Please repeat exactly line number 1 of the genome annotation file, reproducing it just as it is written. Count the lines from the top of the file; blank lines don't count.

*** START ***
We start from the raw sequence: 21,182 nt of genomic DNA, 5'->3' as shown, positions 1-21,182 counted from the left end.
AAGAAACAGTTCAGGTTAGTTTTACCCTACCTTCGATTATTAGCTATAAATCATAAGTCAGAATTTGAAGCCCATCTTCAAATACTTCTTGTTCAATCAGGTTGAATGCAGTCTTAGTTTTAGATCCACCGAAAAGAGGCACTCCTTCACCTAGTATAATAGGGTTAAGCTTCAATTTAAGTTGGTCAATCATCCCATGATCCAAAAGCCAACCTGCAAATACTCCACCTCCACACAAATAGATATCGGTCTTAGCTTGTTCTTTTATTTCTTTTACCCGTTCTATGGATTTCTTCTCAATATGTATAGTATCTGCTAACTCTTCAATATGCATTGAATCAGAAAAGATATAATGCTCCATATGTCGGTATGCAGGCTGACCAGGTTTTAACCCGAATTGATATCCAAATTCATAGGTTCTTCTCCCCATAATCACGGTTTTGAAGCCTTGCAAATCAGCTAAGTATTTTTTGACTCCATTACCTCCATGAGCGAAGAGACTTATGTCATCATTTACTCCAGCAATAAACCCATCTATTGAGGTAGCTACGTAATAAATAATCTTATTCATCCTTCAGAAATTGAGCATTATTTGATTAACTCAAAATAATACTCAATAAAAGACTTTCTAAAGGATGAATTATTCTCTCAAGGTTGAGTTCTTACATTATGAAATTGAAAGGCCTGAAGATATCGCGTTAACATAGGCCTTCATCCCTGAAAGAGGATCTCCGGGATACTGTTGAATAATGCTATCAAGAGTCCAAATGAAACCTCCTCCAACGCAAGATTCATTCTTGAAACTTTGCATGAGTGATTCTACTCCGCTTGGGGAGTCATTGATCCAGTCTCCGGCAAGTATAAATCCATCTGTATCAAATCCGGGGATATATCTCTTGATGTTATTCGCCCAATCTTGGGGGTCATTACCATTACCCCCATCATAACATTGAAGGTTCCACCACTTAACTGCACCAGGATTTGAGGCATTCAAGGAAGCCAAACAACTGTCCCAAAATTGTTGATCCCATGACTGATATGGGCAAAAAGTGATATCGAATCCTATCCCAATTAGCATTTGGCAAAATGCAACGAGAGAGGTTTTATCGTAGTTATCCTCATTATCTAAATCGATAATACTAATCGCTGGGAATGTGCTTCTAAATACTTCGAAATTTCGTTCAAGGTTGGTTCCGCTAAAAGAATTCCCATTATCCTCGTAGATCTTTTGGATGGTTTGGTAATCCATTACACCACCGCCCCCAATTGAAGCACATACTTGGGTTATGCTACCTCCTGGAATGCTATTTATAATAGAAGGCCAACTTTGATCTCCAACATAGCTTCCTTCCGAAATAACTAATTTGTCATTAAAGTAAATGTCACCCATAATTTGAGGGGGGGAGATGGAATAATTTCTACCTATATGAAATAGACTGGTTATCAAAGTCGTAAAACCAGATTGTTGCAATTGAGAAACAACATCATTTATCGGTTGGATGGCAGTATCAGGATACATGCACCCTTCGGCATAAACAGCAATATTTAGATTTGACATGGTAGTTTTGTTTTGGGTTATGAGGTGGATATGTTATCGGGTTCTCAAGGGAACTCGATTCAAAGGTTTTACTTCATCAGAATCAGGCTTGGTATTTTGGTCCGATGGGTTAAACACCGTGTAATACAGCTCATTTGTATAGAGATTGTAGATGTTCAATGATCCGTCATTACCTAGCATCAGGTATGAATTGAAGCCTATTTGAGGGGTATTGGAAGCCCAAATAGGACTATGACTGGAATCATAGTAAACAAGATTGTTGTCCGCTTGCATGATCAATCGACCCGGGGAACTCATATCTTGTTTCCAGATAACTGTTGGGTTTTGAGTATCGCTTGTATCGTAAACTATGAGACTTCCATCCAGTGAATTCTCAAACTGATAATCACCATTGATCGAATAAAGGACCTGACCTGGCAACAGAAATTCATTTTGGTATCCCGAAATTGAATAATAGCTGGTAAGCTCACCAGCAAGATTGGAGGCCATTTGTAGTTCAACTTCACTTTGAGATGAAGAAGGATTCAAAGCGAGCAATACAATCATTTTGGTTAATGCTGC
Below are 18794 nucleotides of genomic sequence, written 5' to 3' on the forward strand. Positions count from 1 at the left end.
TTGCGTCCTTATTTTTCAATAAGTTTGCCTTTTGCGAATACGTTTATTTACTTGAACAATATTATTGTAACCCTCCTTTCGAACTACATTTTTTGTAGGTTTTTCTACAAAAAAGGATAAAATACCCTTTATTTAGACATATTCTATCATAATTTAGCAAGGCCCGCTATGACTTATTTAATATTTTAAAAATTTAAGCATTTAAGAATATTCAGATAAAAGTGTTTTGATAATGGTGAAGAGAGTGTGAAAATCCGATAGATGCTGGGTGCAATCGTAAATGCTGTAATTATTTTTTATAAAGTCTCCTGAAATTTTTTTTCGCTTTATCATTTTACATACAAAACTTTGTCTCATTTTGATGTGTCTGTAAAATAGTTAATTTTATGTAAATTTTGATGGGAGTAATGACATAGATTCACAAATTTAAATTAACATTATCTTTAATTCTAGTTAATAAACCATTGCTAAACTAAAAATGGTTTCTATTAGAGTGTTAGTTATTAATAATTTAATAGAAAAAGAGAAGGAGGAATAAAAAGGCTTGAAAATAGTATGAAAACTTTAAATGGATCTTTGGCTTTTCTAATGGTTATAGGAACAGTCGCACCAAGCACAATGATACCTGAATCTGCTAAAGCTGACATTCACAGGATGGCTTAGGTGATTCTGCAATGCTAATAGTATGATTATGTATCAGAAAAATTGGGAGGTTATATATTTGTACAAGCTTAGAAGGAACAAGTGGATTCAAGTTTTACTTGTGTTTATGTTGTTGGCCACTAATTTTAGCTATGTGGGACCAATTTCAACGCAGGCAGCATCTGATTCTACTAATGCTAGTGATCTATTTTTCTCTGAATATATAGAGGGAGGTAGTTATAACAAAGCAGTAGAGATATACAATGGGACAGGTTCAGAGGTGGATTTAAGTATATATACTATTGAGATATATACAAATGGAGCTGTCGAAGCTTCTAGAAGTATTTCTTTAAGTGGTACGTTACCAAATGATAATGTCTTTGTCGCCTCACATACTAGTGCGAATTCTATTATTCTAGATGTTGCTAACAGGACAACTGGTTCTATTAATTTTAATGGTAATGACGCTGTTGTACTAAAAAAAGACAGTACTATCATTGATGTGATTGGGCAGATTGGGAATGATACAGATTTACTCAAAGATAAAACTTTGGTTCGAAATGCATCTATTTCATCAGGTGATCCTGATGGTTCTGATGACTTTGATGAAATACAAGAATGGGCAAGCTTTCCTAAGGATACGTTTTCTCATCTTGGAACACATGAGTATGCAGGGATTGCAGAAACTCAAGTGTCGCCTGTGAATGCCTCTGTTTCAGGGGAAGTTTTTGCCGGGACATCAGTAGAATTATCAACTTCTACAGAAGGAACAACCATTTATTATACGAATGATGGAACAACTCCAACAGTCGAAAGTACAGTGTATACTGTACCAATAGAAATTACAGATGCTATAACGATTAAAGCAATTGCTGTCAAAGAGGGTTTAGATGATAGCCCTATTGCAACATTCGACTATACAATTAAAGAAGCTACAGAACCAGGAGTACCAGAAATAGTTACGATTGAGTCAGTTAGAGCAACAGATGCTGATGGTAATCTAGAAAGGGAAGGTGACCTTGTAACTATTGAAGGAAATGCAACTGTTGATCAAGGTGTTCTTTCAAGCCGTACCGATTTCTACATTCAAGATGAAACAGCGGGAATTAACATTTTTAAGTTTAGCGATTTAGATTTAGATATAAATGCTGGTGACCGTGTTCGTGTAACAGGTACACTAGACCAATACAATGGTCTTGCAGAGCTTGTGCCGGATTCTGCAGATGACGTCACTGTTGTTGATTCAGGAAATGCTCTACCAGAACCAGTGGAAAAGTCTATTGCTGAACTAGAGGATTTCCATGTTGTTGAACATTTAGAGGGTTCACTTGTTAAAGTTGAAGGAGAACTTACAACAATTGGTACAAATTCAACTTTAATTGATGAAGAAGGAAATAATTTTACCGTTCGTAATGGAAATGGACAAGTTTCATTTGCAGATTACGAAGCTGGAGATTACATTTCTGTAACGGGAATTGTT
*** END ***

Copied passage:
We start from the raw sequence: 21,182 nt of genomic DNA, 5'->3' as shown, positions 1-21,182 counted from the left end.